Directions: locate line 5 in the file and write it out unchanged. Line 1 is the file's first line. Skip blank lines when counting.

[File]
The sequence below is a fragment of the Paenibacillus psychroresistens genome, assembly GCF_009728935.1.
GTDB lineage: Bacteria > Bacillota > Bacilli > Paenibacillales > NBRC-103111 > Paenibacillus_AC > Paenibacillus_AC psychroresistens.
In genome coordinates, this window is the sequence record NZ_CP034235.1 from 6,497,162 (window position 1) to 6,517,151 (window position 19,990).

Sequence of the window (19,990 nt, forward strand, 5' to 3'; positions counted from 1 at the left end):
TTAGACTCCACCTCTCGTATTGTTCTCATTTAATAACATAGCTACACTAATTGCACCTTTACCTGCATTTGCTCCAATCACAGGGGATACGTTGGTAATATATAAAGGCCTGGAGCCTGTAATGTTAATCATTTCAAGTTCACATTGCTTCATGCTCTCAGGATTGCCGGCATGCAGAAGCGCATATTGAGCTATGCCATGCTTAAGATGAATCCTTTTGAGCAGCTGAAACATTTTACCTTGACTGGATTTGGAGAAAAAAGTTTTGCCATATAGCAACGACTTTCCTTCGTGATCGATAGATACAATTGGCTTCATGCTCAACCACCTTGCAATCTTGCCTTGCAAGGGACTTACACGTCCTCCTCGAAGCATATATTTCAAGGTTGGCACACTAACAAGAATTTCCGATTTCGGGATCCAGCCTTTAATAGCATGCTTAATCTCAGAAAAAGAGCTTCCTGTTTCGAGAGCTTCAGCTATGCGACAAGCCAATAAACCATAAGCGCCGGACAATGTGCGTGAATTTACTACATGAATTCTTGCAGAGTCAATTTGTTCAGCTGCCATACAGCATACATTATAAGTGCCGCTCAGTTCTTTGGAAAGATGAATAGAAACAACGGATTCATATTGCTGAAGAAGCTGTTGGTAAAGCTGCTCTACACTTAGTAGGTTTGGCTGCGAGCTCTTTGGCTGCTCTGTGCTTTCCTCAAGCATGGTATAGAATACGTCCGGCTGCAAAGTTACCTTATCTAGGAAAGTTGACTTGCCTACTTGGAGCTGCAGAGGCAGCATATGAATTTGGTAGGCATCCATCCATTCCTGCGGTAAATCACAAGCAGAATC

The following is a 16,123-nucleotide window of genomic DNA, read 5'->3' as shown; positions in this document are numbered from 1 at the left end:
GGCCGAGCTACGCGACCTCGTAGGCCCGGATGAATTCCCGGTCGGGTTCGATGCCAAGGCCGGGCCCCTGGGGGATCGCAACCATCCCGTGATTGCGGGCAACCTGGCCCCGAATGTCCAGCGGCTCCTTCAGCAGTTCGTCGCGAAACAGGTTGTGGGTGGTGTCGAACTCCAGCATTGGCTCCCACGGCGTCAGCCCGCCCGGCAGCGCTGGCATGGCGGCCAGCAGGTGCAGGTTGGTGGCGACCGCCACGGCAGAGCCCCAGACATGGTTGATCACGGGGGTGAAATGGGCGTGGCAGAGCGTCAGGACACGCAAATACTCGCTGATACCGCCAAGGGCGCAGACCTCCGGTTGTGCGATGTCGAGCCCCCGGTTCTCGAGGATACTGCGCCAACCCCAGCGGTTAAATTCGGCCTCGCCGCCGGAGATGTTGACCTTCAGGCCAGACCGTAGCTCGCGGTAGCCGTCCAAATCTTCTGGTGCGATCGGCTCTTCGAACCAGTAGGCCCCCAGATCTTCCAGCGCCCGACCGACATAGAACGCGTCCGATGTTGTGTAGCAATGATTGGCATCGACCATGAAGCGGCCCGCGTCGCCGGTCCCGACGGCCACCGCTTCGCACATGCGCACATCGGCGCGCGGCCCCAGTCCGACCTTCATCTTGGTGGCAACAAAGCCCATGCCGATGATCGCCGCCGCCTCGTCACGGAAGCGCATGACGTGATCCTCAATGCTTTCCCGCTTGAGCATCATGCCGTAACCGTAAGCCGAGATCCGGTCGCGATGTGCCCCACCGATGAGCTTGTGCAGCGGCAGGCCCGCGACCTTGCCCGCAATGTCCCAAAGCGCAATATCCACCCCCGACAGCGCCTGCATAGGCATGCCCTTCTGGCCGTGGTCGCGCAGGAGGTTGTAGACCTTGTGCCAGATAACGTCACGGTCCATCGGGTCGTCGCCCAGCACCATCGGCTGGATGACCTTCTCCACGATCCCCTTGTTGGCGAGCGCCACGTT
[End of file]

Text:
TTAGACTCCACCTCTCGTATTGTTCTCATTTAATAACATAGCTACACTAATTGCACCTTTACCTGCATTTGCTCCAATCACAGGGGATACGTTGGTAATATATAAAGGCCTGGAGCCTGTAATGTTAATCATTTCAAGTTCACATTGCTTCATGCTCTCAGGATTGCCGGCATGCAGAAGCGCATATTGAGCTATGCCATGCTTAAGATGAATCCTTTTGAGCAGCTGAAACATTTTACCTTGACTGGATTTGGAGAAAAAAGTTTTGCCATATAGCAACGACTTTCCTTCGTGATCGATAGATACAATTGGCTTCATGCTCAACCACCTTGCAATCTTGCCTTGCAAGGGACTTACACGTCCTCCTCGAAGCATATATTTCAAGGTTGGCACACTAACAAGAATTTCCGATTTCGGGATCCAGCCTTTAATAGCATGCTTAATCTCAGAAAAAGAGCTTCCTGTTTCGAGAGCTTCAGCTATGCGACAAGCCAATAAACCATAAGCGCCGGACAATGTGCGTGAATTTACTACATGAATTCTTGCAGAGTCAATTTGTTCAGCTGCCATACAGCATACATTATAAGTGCCGCTCAGTTCTTTGGAAAGATGAATAGAAACAACGGATTCATATTGCTGAAGAAGCTGTTGGTAAAGCTGCTCTACACTTAGTAGGTTTGGCTGCGAGCTCTTTGGCTGCTCTGTGCTTTCCTCAAGCATGGTATAGAATACGTCCGGCTGCAAAGTTACCTTATCTAGGAAAGTTGACTTGCCTACTTGGAGCTGCAGAGGCAGCATATGAATTTGGTAGGCATCCATCCATTCCTGCGGTAAATCACAAGCAGAATC